I disagree. It seems to me that humans have always sought ecstasy. The earliest human artefacts – the cave paintings of Lascaux – are records of Homo sapiens’ attempt to get out of our heads. We have always sought ways to ‘unself’, as the writer Iris Murdoch called it, because the ego is an anxious, claustrophobic, lonely and boring place to be stuck. As the author Aldous Huxley wrote, humans have ‘a deep-seated urge to self-transcendence’. However, we can get out of our ordinary selves in good and bad ways – what Huxley called ‘healthy and toxic transcendence’.
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How can we seek ecstasy in a healthy way? In its most common-garden variety, we can seek what the psychologist Mihaly Csikszentmihalyi called ‘flow’. By this he meant moments where we become so absorbed in an activity that we forget ourselves and lose track of time. We could lose ourselves in a good book, for example, or a computer game. The author Geoff Dyer, who’s written extensively on ‘peak experiences’, says: ‘If you asked me when I’m most in the zone, obviously it would be playing tennis. That absorption in the moment, I just love it.’ Others shift their consciousness by going for a walk in nature, where they find what the poet William Wordsworth called ‘the quiet stream of self-forgetfulness’. Or we turn to sex, which the feminist Susan Sontag called the ‘oldest resource which human beings have available to them for blowing their mind’.
Such everyday moments might seem a long way from the mystical ecstasy of St Teresa of Ávila, but I would suggest that there is a continuum from moments of light absorption and ego-loss to much deeper and more dramatic ego-dissolution. Csikszentmihalyi agrees, saying that moments of flow are ‘the kind of experience which culminates in ecstasy’. You don’t expect a full-on ecstatic experience every time you go to a concert, museum, mountain or date. But you know that, on a good day, you might just be transported.
And then there are the deeper moments of ego-loss that one might term a ‘mystical experience’. Can we seek them? Certainly. That’s what humans have been doing for hundreds of thousands of years, through various ecstatic techniques such as strenuous dancing, chanting, fasting, self-inflicted pain, sensory deprivation or mind-altering drugs.
‘Modern psychiatric dismissal of altered states is due to the Western psychiatric mental-illnesses model of the mind’
Take psychedelic drugs, an ancient technique for getting out of our heads. In the past few years, academic research into psychedelics has re-started after a 40-year hiatus. Researchers have discovered that one dose of psychedelics reliably triggers ‘mystical experiences’ – moments where people report a sense of ego-dissolution and connection to all things, including to spirit beings or God. On the whole, people in research trials find such a trip one of the most meaningful, satisfying and healing moments in their lives. In a series of separate trials recently by Imperial College London, New York University and Johns Hopkins Medical School, one dose of psilocybin helped to reduce chronic depression and addiction, and also significantly reduced the fear of death in patients with cancer.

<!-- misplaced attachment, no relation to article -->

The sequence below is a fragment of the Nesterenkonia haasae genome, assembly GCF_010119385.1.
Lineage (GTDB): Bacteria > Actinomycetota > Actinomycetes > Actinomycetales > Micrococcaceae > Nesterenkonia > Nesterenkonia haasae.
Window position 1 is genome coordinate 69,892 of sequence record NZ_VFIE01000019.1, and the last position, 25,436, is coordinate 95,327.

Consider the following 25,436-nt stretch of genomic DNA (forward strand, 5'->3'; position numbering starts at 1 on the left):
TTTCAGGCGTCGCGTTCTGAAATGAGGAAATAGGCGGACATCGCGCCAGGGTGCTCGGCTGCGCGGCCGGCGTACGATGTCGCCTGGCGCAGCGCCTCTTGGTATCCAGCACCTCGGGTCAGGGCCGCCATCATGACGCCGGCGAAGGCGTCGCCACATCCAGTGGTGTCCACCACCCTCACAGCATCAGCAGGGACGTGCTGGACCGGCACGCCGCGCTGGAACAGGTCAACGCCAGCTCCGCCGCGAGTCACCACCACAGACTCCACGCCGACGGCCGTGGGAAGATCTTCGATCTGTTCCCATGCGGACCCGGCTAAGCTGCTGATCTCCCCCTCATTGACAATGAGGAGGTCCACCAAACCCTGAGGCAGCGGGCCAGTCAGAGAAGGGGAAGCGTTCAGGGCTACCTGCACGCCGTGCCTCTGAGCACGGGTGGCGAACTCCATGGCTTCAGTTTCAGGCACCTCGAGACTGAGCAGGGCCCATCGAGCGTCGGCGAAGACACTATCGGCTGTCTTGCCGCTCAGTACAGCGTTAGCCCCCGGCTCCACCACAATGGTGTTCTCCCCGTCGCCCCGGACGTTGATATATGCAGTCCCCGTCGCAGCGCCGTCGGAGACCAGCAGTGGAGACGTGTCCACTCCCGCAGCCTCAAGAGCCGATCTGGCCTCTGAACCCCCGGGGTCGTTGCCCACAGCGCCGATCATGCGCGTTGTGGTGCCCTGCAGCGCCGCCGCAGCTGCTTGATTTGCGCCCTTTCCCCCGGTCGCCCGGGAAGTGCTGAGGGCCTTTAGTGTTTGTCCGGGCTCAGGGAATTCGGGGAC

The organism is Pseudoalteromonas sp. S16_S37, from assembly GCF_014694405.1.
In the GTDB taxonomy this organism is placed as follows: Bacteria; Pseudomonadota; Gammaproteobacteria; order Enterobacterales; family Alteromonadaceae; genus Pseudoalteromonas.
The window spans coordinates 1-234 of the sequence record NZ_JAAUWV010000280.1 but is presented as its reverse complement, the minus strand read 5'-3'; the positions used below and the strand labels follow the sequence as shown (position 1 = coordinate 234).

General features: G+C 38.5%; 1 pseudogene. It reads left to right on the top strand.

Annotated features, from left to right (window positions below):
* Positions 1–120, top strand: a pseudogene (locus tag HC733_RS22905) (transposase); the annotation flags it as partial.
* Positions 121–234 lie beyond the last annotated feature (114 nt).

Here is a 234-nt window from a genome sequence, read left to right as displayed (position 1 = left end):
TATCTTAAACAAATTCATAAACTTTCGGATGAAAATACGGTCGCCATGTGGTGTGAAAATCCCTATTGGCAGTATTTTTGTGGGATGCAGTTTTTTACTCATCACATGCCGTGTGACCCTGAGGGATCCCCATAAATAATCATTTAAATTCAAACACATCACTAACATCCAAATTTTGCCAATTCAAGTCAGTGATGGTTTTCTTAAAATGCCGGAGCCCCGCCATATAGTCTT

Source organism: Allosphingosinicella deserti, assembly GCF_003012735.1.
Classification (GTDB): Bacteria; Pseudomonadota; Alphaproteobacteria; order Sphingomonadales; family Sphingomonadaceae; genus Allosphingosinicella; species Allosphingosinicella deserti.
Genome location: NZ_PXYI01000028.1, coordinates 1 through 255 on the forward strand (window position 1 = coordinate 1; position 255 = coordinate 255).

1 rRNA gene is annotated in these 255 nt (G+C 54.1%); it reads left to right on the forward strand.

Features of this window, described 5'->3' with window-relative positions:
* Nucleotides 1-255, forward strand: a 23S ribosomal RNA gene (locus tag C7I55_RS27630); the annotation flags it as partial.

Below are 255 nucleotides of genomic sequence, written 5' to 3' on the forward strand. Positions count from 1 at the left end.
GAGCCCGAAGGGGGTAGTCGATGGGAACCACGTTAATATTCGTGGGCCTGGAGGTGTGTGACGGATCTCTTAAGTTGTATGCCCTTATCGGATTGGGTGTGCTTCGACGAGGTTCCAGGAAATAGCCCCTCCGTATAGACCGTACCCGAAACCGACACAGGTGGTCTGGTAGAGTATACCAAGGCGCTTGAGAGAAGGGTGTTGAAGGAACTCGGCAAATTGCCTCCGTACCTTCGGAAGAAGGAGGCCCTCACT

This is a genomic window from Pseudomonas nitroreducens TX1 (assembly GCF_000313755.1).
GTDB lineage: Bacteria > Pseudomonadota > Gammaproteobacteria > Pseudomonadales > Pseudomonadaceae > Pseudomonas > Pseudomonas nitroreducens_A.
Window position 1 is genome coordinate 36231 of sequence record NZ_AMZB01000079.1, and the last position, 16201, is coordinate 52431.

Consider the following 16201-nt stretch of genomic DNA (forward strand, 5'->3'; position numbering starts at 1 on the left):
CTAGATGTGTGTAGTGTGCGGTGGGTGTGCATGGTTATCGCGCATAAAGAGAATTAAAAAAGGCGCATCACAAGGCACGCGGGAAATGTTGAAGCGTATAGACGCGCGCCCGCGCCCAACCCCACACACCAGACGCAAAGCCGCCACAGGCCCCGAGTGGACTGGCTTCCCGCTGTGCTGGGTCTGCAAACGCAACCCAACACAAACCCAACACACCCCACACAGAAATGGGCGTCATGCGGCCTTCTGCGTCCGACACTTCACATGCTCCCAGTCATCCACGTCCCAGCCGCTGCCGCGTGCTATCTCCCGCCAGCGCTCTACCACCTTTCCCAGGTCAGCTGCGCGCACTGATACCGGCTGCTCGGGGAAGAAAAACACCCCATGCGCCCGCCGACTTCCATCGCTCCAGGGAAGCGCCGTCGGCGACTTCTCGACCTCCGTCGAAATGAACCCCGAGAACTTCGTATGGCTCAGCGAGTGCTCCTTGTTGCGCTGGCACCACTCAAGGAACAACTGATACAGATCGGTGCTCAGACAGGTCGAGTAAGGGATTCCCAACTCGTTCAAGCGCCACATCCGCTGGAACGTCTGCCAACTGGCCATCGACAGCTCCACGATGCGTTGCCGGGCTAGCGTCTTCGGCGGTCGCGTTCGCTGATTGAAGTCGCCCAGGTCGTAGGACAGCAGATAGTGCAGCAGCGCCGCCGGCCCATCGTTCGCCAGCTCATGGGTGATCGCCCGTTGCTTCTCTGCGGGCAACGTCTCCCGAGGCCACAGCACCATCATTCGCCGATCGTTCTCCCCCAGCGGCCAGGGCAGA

Another way in which humans have traditionally sought ego-transcendence is through contemplation. Western culture abandoned its own contemplative traditions during the Reformation and Counter-Reformation, but in the past 50 years Eastern contemplative practices have flooded in to fill the vacuum. Around 9 per cent of adult Americans meditate, and 15 per cent practise yoga.
For most people, contemplation is a way to take a break from the chattering ego-mind. But occasionally people have more powerful experiences of ego-dissolution, especially on retreats. A 1979 study by the Buddhist teacher Jack Kornfield in California found that 40 per cent of participants on a two-week meditation retreat reported unusual experiences such as rapture and visions (including hellish visions). Kornfield writes: ‘From our data it seems clear that the modern psychiatric dismissal of these so-called “mystical” and altered states as psychopathology … is simply due to the limitations of the traditional Western psychiatric mental-illnesses oriented model of the mind.’
A third way that people seek ecstasy today is through religious worship. In his classic text Varieties of Religious Experience (1902), William James noted that surrendering to a higher power often triggered deep psychological healing and growth. The experience of Bill Wilson, co-founder of Alcoholics Anonymous (AA), is one notable example of this: after decades of struggling with alcohol dependence, he finally surrendered to a God he barely believed in: ‘Suddenly the room lit up with a great white light. I was caught up in an ecstasy which there are no words to describe … it burst upon me that I was a free man.’